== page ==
In August 2012, the Shanghai and South China (Shenzhen) Sub-Commissions of CIETAC declared that they had separated from the CIETAC headquarters in Beijing. In response, CIETAC Beijing issued a notice stating that:-
- As from 1 August 2012, CIETAC’s authorization to the CIETAC Shanghai Sub-Commission and CIETAC South China Sub-Commission for accepting and administering arbitration cases was suspended.
- As from 1 August 2012, where parties have agreed to arbitrate their disputes by the CIETAC Shanghai Sub-Commission or CIETAC South China Sub-Commission, the parties shall submit their applications for arbitration to CIETAC and the CIETAC Secretariat shall accept such arbitration applications and administer such cases. Without CIETAC’s authorization, no institutions shall have the right to accept and administer the aforementioned arbitration cases.
- When the CIETAC Secretariat accepts and administers the above-mentioned cases, unless otherwise agreed by the parties, for cases agreed to be arbitrated by the CIETAC Shanghai Sub-Commission, the place of arbitration and the place of oral hearing shall be Shanghai; for cases agreed to be arbitrated by the CIETAC South China Sub-Commission, the place of arbitration and place of oral hearing shall be Shenzhen.
The South China Sub-Commission changed its name (on 22 October 2012) to the Shenzhen Court of International Arbitration (SCIA) and the Shanghai Sub-Commission changed its name (on 8 April 2013) to the Shanghai International Arbitration Commission (SHIAC).
As a result of the above, there was confusion in relation to the validity of arbitration agreements referring to the two former Sub-Commissions as the administering institution and whether the PRC or overseas Courts would recognise arbitration awards rendered by SHIAC or SCIA.
On 15 July 2015, the PRC Supreme People’s Court issued guidance to clarify the position where parties have agreed to submit their disputes to “CIETAC Shanghai sub-commission” or “CIETAC South China sub-commission” (“Reply of the SPC to the questions of Shanghai Higher People’s Court etc on Judicial Review over Arbitral Award of CIETAC and its original sub-commissions” )(the Reply), as follows:-
1. What is the position where the arbitration agreement designates either CIETAC South China Sub-Commission” or CIETAC Shanghai Sub-Commission” as the administering institution?
- Either SHIAC or SCIA, as the case may be, will have jurisdiction over the dispute, if the arbitration agreement was made before the Sub-Commissions changed their respective names.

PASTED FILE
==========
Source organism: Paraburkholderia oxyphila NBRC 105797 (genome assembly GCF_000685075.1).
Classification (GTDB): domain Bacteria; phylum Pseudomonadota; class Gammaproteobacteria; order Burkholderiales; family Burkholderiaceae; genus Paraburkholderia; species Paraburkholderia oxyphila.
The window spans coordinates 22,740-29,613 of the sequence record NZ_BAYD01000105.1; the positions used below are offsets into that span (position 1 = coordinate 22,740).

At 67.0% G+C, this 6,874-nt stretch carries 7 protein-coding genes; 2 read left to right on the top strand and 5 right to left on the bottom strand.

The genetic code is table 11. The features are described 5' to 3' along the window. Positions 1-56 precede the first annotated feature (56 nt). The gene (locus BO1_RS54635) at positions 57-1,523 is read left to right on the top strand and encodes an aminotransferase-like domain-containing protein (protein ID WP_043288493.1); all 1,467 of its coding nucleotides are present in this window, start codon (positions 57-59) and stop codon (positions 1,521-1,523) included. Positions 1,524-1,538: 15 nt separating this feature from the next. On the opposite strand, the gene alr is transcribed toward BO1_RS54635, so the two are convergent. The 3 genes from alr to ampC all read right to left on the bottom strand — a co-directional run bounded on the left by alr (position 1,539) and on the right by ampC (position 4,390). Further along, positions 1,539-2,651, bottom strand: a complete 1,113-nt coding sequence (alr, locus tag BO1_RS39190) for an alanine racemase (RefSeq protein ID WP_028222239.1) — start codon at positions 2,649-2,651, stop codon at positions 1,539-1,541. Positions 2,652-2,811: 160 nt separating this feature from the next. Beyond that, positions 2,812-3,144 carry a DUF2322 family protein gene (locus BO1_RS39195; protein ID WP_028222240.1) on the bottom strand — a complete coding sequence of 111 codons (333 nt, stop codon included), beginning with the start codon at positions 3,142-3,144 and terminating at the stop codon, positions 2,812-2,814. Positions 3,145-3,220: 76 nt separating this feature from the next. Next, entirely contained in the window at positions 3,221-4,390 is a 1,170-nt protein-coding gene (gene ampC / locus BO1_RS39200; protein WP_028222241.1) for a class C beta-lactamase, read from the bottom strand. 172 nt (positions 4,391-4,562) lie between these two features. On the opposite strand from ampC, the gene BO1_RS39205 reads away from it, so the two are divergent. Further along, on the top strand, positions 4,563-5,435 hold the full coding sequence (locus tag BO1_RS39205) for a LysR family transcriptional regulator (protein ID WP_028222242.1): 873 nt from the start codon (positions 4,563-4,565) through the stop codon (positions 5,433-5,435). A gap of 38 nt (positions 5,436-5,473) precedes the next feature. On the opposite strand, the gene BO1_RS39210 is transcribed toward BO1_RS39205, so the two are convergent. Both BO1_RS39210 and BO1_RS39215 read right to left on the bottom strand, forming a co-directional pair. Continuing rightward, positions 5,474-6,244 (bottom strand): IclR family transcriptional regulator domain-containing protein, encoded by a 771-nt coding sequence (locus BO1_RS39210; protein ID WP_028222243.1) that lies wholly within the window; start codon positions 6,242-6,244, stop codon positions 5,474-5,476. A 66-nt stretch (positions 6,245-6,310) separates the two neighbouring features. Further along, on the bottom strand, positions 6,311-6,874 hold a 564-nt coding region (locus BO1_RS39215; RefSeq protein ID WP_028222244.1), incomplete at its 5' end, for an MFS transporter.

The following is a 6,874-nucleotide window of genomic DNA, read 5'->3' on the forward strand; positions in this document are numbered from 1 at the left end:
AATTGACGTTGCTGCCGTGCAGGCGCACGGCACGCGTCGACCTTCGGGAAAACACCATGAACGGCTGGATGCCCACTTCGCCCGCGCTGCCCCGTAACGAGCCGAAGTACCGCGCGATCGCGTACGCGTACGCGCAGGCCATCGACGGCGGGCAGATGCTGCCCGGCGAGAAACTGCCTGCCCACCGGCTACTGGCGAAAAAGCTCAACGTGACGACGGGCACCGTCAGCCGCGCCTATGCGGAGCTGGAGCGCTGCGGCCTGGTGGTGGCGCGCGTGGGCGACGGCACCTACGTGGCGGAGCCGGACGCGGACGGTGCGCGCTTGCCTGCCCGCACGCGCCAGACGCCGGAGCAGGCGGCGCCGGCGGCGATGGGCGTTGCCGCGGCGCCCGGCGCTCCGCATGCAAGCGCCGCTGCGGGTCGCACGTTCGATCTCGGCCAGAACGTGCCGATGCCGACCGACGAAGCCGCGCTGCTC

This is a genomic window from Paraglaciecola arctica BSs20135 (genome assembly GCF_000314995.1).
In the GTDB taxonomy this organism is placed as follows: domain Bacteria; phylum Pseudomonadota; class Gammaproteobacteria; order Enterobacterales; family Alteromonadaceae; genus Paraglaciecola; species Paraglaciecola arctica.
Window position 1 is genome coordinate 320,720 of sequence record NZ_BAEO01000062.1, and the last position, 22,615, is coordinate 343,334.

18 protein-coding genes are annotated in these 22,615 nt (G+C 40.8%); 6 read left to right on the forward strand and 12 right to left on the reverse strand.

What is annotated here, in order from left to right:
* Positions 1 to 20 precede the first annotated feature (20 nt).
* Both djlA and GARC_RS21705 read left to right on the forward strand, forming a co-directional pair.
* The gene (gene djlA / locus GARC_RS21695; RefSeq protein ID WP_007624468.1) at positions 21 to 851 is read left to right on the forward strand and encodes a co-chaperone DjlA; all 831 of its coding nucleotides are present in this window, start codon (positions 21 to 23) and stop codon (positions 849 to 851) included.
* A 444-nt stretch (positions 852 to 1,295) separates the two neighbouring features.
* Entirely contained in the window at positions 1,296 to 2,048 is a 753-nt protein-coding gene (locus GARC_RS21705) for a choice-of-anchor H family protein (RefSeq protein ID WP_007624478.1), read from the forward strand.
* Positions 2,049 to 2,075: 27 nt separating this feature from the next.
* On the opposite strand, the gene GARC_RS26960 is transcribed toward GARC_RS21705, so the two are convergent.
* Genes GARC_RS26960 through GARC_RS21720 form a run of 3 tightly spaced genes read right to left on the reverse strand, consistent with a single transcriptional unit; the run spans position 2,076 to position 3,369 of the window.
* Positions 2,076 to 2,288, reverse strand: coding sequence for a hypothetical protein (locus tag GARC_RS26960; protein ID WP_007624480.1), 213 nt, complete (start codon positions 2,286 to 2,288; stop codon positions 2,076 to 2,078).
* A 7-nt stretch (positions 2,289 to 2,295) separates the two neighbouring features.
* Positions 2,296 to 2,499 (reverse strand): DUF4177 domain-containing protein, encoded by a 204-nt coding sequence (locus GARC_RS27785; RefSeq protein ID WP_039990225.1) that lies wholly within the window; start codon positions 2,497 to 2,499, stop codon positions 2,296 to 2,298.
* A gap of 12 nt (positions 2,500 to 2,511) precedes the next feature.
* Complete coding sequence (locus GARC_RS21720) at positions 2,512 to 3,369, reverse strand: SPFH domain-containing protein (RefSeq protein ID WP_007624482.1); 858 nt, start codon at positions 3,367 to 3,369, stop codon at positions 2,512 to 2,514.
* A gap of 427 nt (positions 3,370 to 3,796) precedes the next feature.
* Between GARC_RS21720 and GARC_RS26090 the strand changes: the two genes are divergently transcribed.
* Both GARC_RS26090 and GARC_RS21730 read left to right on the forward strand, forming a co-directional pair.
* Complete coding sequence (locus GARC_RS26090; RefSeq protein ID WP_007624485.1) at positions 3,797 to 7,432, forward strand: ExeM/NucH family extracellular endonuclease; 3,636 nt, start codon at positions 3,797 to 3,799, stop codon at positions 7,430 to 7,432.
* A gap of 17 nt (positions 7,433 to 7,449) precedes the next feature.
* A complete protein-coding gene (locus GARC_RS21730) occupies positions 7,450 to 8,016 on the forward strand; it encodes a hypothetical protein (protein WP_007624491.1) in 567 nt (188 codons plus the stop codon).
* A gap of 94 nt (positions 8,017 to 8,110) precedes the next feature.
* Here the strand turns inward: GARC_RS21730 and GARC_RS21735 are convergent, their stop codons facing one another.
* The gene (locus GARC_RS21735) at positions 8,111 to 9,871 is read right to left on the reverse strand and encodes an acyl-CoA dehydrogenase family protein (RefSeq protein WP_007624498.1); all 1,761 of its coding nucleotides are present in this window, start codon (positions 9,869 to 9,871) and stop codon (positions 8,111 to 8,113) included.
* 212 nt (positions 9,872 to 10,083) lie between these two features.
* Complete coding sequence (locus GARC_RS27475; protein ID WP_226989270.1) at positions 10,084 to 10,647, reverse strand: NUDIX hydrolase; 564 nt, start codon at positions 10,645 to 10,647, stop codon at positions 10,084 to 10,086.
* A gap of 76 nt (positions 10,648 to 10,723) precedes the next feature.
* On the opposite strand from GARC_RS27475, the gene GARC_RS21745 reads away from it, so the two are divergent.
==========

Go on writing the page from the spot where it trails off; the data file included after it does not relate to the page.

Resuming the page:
- CIETAC will have jurisdiction over the dispute if the arbitration agreement was made (i) on or after the sub-commission changed its name and (ii) prior to the effective date of the Reply (i.e. 17 July 2015). However, if one party files an arbitration at SHIAC or SCIA and the other party did not raise any objection to SHIAC’s or SCIA’s jurisdiction (as the case may be) during the arbitral proceedings, then any application to set aside the award or resist its enforcement based on SHIAC’s or SCIA’s lack of jurisdiction would not be supported by the PRC People’s Courts.
- CIETAC will have jurisdiction over the dispute if the arbitration agreement was made on or after the effective date of the Reply (17 July 2015) and designates “CIETAC South China Sub-Commission” or CIETAC Shanghai Sub-Commission” as the administering institution.
2. What is the position in respect of cases already accepted by CIETAC, SHIAC or SCIA before the Reply i.e. before 17 July 2015?
Where CIETAC, SHIAC or SCIA has accepted a case before 17 July 2015, without complying with (a) to (c) above, the PRC People’s Courts will not support an application to set aside an award or resist its enforcement on the basis of lack of jurisdiction of the arbitral institution in question.
3. Court Assistance
The Reply clarifies that the court will accept a Respondent’s application to determine the validity of an arbitration agreement (in view of the CIETAC split) even after the relevant arbitration commission has confirmed its validity and decided on jurisdiction, provided the Respondent makes such application before the first arbitral hearing.
The long awaited clarification of the Supreme People’s Court is welcomed. However, parties seeking to enforce PRC arbitral award should note that in order to enforce a PRC arbitral award in Hong Kong relying on the arrangement for reciprocal recognition and enforcement of PRC arbitral awards in Hong Kong, the award must be rendered by recognised arbitration commissions in Mainland China. The list of recognised arbitration commissions have yet to be updated to include SHIAC and SCIA. Unless the Hong Kong Court accepts that SHIAC and SCIA are the predecessors of CIETAC Shanghai and South China Sub-Commissions respectively, the applicant will need to rely on section 84 of the Arbitration Ordinance which empowers the Court to enforce awards made in or outside Hong Kong generally.